I was laying in bed last night, trying to figure out what to read snuggled up under the covers before I fell asleep. First I thought Tolkien, then I thought I would open up my Greek book and study, but then I heard the Spirit nudge me and say, “Let’s do Romans 16.”
This is one of those chapters I typically gloss over. When I think of Romans, I think of the meat and potatoes being the first 15 chapters, and then there’s the wrapping up part, say hi to so and so in Chapter 16. But this time when I was reading it I was thinking not about what it says, but about all the stories behind the greetings to the various believers. Here’s a couple lines which may read with the edginess of an excerpt from 1 Chronicles…
Greet Tryphena and Tryphosa, those women who work hard in the Lord.
Greet my dear friend Persis, another woman who has worked very hard in the Lord.
Greet Rufus, chosen in the Lord, and his mother, who has been a mother to me, too.
Greet Asyncritus, Phlegon, Hermes, Patrobas, Hermas and the other brothers and sisters with them.
Greet Philologus, Julia, Nereus and his sister, and Olympas and all the Lord’s people who are with them.
Greet one another with a holy kiss. – Romans 16:12-16
But now, imagine what wasn’t said:
- What did Typhena and Tryphosa do to earn commendations from Paul for their hard work? Did their hearts explode in joy at watching their labor put smiles on the lips of others?
- What kind of conversations did Persis and Paul have for him to call her a dear friend? Did they take long walks along the Tiber River at sunset discussing life and God?
- Did Rufus’ mother take care of Paul like her own son while he visited with them? Did she cook for him and make him a guest bed?
- Were Asyncritus, Phlegon, Hermes, Patrobas, and Hermas a group of friends that always loved to hang out? And was Paul one of them?
- What about Philologus, Julia, Nereus and his sister and Olympas? How did they first meet him?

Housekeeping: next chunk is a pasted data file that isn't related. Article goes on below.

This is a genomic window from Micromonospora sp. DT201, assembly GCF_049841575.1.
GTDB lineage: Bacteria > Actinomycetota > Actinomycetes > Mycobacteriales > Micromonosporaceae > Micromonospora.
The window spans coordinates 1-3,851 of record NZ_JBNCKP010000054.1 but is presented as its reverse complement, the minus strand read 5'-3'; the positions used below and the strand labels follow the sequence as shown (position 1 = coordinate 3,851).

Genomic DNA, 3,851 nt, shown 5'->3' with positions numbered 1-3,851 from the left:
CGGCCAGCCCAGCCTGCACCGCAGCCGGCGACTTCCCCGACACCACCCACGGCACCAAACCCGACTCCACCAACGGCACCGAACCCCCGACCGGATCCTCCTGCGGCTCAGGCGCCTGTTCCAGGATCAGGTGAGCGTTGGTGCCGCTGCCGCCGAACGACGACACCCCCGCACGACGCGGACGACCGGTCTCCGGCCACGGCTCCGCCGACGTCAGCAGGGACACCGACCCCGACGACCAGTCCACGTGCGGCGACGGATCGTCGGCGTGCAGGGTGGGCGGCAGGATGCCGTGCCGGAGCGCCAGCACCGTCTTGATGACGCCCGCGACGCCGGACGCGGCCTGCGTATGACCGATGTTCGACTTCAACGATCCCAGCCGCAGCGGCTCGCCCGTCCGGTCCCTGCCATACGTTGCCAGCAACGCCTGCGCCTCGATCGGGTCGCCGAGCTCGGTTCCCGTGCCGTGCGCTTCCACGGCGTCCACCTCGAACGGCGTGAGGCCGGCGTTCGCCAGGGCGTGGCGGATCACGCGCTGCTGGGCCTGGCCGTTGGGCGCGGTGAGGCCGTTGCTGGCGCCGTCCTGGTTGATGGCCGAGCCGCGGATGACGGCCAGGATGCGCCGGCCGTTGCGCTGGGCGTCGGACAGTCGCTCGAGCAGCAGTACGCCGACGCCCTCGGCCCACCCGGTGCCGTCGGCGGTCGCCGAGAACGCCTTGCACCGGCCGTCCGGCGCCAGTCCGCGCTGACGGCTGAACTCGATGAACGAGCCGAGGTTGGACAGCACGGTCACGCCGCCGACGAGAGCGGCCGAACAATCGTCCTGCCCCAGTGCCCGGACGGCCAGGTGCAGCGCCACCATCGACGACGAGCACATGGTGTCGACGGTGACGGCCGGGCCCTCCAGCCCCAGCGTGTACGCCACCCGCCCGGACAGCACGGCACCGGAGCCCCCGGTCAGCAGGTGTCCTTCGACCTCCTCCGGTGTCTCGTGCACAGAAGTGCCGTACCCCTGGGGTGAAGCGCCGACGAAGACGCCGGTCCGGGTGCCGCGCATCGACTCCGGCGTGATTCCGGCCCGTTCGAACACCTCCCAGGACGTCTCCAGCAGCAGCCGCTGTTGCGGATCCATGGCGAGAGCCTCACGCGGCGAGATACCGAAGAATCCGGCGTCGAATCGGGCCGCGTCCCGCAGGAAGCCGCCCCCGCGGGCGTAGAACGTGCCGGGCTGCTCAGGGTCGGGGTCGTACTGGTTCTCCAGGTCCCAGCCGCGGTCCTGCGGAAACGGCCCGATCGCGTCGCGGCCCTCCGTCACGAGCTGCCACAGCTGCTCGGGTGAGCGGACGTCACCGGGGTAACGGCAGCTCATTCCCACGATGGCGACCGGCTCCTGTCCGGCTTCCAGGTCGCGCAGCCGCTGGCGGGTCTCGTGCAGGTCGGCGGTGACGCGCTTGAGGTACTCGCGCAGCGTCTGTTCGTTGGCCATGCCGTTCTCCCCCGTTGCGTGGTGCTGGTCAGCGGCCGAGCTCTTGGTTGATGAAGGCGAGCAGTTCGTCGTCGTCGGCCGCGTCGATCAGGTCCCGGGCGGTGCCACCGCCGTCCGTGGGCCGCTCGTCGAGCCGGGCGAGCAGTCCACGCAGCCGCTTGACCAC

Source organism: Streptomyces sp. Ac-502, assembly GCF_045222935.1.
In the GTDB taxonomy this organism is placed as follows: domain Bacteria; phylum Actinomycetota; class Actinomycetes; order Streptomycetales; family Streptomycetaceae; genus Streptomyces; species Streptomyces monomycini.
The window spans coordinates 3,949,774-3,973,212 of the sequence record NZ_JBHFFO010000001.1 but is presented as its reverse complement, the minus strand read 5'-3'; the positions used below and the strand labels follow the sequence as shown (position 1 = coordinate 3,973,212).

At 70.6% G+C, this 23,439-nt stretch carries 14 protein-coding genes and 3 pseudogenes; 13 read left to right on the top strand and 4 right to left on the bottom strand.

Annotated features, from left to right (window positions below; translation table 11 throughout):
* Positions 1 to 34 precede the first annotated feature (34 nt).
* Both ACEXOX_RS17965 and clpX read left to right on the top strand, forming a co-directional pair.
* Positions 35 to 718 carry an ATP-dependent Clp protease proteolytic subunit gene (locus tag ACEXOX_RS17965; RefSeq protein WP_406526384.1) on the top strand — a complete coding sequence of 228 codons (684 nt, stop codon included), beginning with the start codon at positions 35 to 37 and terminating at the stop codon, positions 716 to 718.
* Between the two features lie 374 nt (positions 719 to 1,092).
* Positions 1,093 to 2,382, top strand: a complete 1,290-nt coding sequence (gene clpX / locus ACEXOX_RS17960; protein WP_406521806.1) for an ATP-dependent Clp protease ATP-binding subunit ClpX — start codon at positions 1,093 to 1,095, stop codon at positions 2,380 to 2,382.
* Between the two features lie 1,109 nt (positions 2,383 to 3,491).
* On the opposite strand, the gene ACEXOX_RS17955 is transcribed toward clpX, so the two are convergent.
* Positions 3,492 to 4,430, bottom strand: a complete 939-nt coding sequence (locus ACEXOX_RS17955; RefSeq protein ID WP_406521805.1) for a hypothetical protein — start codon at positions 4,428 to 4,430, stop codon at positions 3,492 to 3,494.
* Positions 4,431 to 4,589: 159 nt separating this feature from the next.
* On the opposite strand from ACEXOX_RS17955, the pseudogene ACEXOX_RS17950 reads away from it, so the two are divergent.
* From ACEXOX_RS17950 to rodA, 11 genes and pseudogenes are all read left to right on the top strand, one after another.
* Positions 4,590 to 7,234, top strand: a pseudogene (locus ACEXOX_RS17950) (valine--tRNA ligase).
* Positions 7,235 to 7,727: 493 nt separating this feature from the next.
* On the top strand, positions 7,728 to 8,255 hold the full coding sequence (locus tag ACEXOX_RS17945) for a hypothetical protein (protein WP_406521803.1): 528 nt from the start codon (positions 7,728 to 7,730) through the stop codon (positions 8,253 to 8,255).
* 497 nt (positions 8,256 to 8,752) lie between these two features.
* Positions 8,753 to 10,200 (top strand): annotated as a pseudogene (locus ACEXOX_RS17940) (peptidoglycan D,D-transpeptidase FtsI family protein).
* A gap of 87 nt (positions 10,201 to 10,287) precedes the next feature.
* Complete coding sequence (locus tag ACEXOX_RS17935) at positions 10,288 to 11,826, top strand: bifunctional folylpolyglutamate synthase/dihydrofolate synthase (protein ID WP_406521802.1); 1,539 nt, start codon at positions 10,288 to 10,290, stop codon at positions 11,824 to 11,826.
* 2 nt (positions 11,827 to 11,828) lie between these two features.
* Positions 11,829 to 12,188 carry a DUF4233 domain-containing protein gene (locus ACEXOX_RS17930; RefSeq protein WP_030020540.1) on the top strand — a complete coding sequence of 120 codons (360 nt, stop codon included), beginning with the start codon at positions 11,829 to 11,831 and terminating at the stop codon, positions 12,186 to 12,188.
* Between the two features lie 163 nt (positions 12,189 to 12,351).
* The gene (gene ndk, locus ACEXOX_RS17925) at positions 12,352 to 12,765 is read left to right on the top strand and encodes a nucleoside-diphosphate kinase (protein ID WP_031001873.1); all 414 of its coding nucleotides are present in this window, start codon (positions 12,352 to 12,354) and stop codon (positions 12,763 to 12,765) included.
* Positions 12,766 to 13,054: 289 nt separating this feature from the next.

- They were so close as brothers and sisters in God that they shared a holy kiss as a greeting and ate together, shared life together, enjoyed being together. I wonder what just a day of that looked like in Rome with the brothers and sisters there?
God is upholding these relationships of believers in 1st century Rome as a model for the types of brotherly and sisterly love and relationships he wants in the Bride throughout her 2000+ year history. So can we learn stuff from the “let’s wrap it up” portion of the letters? Oh yeah, absolutely. We can get a glimpse into the relational world that Paul and the apostles enjoyed in the Bride after Jesus went home and the Spirit came into us. Pragmatically, we can take that model and apply it to our lives and relationships with others in the Bride today.
Plus, don’t you get a longing feeling inside you reading Paul’s greetings with all these brothers and sisters in Christ? A longing to have those relationships for yourself? If I am honest with my heart and myself, I know I do. In fact, it’s one of the core reasons I blog and serve at church and join small groups; to just get a taste of what Paul experienced daily. We were created for these kinds of deep relationships, to know and be known by others.
I’d love to hear some of your thoughts on this!
PS I totally butchered the bet in my post photo, which looks more like a satellite dish than a letter. I just couldn’t get that darn glowstick to bend the way I wanted it to long enough to snap a pic
PPS that’s a pic of glowsticks I using on 4th of July to spell love out in Hebrew
PPPS it didn’t totally work 😉
PPPPS we’re still pregnant, Sophie isn’t here yet. Prayers for my wife’s comfort would be appreciated!! She’s doing great, but she’s ready to wrap this one up!